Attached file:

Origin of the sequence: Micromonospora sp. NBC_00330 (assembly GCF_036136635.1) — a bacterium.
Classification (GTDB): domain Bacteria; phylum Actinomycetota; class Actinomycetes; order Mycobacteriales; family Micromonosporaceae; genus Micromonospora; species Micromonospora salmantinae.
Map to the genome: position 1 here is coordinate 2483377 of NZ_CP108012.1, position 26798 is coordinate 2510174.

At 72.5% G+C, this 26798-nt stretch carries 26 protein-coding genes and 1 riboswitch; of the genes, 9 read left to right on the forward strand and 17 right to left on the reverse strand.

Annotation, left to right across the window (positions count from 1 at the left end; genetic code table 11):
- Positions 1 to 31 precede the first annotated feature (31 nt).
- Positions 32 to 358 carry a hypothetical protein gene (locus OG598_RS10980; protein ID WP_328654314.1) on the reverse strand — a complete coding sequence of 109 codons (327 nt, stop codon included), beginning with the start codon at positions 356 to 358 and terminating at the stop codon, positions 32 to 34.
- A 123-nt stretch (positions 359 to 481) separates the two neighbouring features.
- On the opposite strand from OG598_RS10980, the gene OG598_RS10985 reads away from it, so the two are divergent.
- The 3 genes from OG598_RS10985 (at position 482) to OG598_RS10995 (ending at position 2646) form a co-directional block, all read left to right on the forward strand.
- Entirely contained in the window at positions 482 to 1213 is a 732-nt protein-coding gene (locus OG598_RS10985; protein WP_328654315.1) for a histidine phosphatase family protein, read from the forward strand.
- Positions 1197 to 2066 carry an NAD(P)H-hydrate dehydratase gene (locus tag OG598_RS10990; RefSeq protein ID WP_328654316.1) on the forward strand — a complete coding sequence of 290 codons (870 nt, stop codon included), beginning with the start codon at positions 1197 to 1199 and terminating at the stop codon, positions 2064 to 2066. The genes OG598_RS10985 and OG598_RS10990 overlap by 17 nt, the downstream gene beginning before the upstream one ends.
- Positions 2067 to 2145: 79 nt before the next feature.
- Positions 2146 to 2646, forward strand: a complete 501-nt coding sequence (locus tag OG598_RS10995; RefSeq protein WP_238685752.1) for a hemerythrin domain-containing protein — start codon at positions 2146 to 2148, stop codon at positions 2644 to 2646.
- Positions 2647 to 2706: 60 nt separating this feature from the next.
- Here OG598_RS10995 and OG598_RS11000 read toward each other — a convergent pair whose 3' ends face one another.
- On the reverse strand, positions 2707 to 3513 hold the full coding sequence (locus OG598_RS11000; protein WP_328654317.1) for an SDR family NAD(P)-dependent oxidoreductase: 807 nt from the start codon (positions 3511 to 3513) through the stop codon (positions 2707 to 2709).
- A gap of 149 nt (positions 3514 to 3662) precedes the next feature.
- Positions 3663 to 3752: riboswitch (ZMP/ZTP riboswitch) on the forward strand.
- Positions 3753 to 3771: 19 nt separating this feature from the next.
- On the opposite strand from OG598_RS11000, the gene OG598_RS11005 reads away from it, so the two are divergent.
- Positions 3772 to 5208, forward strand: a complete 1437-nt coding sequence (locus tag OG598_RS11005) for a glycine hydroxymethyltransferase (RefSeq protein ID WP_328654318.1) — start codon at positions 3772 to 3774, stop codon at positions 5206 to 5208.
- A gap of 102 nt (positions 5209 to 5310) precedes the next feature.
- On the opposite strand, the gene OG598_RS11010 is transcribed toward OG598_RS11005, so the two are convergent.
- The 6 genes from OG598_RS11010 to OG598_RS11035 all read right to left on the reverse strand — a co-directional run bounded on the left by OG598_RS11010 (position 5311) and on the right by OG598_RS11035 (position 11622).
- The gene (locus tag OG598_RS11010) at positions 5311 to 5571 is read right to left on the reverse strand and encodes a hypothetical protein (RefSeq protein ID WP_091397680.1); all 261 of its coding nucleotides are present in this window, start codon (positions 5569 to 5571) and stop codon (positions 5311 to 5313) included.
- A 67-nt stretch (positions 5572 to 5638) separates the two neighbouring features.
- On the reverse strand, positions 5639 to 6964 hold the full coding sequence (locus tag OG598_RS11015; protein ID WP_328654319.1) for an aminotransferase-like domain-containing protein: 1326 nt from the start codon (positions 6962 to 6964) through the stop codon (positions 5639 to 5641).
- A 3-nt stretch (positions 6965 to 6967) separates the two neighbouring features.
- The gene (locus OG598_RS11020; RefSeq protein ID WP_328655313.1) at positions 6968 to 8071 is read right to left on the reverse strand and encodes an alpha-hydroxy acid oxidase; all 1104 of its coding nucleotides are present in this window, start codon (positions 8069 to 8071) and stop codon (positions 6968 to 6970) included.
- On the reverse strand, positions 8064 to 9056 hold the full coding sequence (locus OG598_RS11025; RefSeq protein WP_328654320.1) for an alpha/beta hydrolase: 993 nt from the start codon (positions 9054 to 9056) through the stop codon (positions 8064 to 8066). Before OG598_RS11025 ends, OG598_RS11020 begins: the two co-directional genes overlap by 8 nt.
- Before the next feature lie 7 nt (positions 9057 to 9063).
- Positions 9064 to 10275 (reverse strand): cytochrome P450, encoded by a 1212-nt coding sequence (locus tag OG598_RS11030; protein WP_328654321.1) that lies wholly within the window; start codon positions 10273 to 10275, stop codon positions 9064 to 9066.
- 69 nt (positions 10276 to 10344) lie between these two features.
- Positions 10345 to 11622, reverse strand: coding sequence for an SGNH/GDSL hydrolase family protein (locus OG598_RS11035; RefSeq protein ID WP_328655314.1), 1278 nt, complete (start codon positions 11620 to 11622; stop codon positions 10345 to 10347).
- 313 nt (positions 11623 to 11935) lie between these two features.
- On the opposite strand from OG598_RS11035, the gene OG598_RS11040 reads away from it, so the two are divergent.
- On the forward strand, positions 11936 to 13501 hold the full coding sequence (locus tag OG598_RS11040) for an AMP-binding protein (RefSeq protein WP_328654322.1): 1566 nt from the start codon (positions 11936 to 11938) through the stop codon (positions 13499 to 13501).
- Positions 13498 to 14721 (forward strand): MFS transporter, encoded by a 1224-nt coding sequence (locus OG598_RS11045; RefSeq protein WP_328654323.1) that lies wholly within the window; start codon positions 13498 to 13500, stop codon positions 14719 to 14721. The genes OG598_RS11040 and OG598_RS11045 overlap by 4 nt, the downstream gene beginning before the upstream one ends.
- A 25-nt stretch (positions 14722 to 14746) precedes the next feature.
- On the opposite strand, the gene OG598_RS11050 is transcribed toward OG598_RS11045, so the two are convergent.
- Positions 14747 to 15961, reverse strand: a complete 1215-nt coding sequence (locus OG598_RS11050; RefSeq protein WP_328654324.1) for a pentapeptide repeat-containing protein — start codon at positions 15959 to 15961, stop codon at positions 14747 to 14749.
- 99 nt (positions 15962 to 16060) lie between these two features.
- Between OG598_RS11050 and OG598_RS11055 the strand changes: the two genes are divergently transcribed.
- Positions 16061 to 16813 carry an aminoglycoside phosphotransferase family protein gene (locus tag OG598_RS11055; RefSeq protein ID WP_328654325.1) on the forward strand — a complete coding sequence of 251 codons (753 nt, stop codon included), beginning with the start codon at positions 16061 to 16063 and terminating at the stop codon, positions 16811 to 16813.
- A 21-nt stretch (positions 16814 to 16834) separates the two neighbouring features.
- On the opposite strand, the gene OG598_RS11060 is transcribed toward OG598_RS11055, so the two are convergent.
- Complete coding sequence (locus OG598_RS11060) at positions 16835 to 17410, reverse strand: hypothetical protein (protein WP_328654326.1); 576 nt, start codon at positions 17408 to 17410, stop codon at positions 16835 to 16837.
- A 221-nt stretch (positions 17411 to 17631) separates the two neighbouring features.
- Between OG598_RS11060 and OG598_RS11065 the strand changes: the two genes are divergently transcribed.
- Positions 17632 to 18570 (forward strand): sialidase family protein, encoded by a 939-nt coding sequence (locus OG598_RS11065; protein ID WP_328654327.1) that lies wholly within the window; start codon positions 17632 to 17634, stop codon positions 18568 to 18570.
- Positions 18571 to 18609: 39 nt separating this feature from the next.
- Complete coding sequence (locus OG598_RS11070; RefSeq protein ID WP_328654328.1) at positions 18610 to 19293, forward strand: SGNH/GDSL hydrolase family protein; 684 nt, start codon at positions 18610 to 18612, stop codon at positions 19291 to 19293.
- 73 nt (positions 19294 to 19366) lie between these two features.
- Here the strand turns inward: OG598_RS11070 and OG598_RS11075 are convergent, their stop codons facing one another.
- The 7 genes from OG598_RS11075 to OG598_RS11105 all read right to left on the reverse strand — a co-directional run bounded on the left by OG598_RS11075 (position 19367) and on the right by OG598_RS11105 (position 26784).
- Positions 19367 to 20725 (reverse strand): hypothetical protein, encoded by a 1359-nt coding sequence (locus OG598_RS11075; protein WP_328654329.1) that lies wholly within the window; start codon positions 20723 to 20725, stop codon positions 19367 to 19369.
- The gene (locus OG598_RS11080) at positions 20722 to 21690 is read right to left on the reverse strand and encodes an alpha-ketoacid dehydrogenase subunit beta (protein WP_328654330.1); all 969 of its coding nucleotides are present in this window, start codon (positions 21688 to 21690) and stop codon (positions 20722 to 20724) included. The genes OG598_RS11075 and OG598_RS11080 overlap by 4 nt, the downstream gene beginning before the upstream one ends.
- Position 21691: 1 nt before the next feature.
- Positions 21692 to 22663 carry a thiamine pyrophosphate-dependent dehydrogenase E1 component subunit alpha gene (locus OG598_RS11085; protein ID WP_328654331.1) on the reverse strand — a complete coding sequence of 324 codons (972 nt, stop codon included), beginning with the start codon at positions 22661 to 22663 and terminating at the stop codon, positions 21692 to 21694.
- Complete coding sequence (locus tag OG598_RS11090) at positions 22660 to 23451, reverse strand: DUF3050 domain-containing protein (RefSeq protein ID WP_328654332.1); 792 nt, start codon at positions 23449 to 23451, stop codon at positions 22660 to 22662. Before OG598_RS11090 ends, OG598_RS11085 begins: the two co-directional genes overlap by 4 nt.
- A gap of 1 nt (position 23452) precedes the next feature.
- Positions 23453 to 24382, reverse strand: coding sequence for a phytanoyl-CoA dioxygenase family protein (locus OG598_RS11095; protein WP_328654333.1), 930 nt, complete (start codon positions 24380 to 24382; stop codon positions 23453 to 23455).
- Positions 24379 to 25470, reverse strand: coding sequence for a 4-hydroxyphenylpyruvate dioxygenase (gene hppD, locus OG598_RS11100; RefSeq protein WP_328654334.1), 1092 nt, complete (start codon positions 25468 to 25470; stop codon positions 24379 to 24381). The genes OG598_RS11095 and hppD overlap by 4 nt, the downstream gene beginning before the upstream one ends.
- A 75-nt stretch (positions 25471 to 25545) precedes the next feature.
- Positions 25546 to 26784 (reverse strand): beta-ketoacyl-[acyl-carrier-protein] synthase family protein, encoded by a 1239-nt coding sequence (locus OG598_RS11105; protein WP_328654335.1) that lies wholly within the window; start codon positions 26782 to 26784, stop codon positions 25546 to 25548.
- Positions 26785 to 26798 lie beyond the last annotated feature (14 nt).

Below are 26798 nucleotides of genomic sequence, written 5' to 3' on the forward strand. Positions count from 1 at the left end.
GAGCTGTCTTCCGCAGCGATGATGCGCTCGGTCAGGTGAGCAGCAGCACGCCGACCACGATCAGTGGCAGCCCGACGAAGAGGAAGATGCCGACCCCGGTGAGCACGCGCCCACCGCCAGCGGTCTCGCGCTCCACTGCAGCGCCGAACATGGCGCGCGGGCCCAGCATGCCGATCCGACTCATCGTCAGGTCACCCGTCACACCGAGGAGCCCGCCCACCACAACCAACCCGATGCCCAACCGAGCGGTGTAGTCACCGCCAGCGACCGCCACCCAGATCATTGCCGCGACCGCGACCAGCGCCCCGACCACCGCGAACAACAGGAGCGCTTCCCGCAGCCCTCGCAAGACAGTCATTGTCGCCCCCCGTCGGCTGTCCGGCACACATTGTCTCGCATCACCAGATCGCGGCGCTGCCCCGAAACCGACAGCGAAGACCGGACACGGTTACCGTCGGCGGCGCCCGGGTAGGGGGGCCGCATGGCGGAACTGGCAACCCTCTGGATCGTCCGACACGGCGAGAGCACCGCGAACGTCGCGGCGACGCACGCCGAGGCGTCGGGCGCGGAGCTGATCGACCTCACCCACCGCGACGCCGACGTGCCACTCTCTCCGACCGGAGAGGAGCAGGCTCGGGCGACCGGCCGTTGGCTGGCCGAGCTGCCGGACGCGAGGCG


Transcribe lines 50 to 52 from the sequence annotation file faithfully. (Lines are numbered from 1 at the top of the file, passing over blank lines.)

- Between OG598_RS11060 and OG598_RS11065 the strand changes: the two genes are divergently transcribed.
- Positions 17632 to 18570 (forward strand): sialidase family protein, encoded by a 939-nt coding sequence (locus OG598_RS11065; protein ID WP_328654327.1) that lies wholly within the window; start codon positions 17632 to 17634, stop codon positions 18568 to 18570.
- Positions 18571 to 18609: 39 nt separating this feature from the next.